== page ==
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Lessons Learned In A Syrian Refugee Camp

Benjamin Watson visited Lebanon and brought back a better understanding of the Middle East crisis and need for compassion.

Story by Baltimore Ravens / Ryan Mink May 4th, 2017

Ravens tight end Benjamin Watson missed the first round of the NFL draft.

At this time last week, he was in Lebanon, about 20 miles from the border of war-torn Syria.

Watson and a group of seven pastors and a few others flew into the heart of the Middle East crisis to join World Vision, a Christian humanitarian organization, to assist Syrian refugees that have fled to Lebanon.

The 2016 Walter Payton Man of the Year finalist spent three days on the ground talking with families and leaders in the relief effort, and he left with a much deeper world view and flood of emotions.

“What I came away with is that things over there are very, very complex,” Watson said, shaking his head. “In the meantime, I want to have compassion for people.”

Watson became part of the trip through his church, Bridgeway Community Church, in Columbia, Md. Senior Pastor Dr. David Anderson led the excursion, and asked Watson, who has been attending the church for only about two months, if he’d like to go.

“He was like, ‘Do you want to go to Lebanon?’ I was like, ‘Umm, no,’” Watson said. “But my wife said, ‘You know, for some reason, I think you should go. I don’t want you to go, but knowing how you feel about people and wanting to help people, I think you should go.’”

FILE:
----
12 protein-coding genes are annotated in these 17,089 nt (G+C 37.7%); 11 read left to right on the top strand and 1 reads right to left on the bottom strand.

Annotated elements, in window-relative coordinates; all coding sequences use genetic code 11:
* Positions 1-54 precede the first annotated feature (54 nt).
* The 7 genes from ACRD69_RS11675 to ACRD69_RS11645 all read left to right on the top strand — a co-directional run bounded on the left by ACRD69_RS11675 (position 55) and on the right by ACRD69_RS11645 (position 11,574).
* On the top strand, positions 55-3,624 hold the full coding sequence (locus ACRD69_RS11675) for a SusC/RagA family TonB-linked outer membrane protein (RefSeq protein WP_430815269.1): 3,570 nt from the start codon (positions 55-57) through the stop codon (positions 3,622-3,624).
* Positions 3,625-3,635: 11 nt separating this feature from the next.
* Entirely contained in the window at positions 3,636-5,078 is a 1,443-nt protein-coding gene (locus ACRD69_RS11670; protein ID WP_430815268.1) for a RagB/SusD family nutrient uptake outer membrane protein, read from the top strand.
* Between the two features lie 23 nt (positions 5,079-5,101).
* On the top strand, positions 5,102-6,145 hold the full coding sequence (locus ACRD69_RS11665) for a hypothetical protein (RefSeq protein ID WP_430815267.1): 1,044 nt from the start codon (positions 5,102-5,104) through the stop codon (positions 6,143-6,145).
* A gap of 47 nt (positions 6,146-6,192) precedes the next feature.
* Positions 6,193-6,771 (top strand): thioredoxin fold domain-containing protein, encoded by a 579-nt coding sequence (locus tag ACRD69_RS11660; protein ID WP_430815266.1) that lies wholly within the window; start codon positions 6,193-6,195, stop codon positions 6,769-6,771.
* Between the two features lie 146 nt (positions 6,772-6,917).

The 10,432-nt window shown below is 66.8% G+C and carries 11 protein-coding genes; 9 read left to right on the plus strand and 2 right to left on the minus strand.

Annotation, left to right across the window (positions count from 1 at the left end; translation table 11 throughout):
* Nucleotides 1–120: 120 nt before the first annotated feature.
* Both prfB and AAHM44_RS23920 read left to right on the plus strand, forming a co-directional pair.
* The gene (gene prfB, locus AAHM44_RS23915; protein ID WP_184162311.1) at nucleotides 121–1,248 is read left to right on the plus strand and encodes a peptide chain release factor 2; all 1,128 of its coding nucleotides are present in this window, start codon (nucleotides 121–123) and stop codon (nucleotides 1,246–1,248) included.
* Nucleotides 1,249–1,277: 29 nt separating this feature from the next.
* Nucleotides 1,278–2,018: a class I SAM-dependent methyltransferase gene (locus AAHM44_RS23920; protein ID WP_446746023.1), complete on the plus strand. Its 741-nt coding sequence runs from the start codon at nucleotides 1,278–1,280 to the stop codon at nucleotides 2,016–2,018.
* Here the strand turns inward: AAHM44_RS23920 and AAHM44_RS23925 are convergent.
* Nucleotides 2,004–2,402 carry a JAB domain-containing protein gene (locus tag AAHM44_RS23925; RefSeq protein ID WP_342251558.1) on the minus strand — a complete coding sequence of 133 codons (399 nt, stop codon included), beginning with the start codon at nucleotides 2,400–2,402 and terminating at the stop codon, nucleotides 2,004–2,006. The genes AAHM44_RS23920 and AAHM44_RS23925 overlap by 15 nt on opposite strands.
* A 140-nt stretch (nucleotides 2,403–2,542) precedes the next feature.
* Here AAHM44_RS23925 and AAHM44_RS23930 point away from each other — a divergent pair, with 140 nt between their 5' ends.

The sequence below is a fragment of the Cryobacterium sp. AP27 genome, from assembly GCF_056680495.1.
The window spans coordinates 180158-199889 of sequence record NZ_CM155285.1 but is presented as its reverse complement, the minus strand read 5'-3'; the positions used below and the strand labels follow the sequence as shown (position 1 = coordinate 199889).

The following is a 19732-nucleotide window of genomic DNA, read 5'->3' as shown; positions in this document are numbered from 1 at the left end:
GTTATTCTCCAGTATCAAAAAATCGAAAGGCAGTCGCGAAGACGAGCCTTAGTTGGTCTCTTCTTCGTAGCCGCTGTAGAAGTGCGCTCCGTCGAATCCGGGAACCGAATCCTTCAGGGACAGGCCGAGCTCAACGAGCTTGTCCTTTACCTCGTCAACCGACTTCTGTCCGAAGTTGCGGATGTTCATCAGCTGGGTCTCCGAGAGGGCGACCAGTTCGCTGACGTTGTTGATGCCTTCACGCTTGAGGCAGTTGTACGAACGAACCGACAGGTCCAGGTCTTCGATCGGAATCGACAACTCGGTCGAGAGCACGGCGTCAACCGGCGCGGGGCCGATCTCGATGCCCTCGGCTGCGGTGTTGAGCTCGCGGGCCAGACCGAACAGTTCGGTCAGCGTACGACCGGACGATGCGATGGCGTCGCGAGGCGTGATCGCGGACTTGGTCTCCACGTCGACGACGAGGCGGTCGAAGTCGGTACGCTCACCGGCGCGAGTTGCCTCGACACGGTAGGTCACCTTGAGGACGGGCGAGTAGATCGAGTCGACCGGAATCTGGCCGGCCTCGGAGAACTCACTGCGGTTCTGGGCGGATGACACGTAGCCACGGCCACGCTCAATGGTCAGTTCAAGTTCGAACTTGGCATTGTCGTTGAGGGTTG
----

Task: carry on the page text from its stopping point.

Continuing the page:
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Watson’s group spent one day in the Bakaa Valley near the Syria/Lebanon border, one day in Akkar (North Lebanon) and another day in the city of Beirut. The Bakaa Valley and Akkar are two of the poorest areas in the country.

Because of the carnage, it’s estimated that about 5 million Syrians have fled. About 1.5 million have gone to Lebanon, and are living in temporary tent settlements like the ones Watson visited. Some have been there for more than five years.

According to Al Jazeera, about one in five people living in Lebanon are refugees from Syria’s civil war, which started in 2011. That means Lebanon has more refugees per capita than any other country in the world.

“It’s like if the United States all-of-a-sudden had an influx of 100 million people,” Watson said. “How crazy would that be?”

Lebanon has long been a place where refugees have gone in the tumultuous Middle East. It does not have formal refugee camps, as some politicians fear it would lead to permanent settlement. Opponents of that strategy, and two recent studies from Oxford University and the International Rescue Committee, argue that refugees could help a host nation’s economy if they were permitted to contribute.

World Vision has been trying to help as much as possible. It goes to the poorest settlements to provide clean water, sanitation (toilettes) and other basics. The group gives people vouchers to buy food and other bare essentials. The group also provides early education to children, who are often sent out to work because their parents are not allowed to leave the camp.